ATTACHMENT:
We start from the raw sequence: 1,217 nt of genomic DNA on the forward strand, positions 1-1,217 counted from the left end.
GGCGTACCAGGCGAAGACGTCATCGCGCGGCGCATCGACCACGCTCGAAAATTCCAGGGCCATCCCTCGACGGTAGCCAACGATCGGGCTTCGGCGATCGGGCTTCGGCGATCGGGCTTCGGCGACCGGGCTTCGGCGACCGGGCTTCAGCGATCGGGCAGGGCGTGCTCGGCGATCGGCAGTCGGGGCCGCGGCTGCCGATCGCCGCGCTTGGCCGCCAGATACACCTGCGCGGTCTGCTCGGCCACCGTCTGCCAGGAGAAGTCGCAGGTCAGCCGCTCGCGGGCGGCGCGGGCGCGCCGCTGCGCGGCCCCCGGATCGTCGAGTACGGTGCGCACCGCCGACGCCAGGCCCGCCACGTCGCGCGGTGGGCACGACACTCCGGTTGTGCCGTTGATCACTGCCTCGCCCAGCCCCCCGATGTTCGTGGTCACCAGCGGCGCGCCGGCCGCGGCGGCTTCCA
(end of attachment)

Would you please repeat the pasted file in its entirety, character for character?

We start from the raw sequence: 1,217 nt of genomic DNA on the forward strand, positions 1-1,217 counted from the left end.
GGCGTACCAGGCGAAGACGTCATCGCGCGGCGCATCGACCACGCTCGAAAATTCCAGGGCCATCCCTCGACGGTAGCCAACGATCGGGCTTCGGCGATCGGGCTTCGGCGATCGGGCTTCGGCGACCGGGCTTCGGCGACCGGGCTTCAGCGATCGGGCAGGGCGTGCTCGGCGATCGGCAGTCGGGGCCGCGGCTGCCGATCGCCGCGCTTGGCCGCCAGATACACCTGCGCGGTCTGCTCGGCCACCGTCTGCCAGGAGAAGTCGCAGGTCAGCCGCTCGCGGGCGGCGCGGGCGCGCCGCTGCGCGGCCCCCGGATCGTCGAGTACGGTGCGCACCGCCGACGCCAGGCCCGCCACGTCGCGCGGTGGGCACGACACTCCGGTTGTGCCGTTGATCACTGCCTCGCCCAGCCCCCCGATGTTCGTGGTCACCAGCGGCGCGCCGGCCGCGGCGGCTTCCA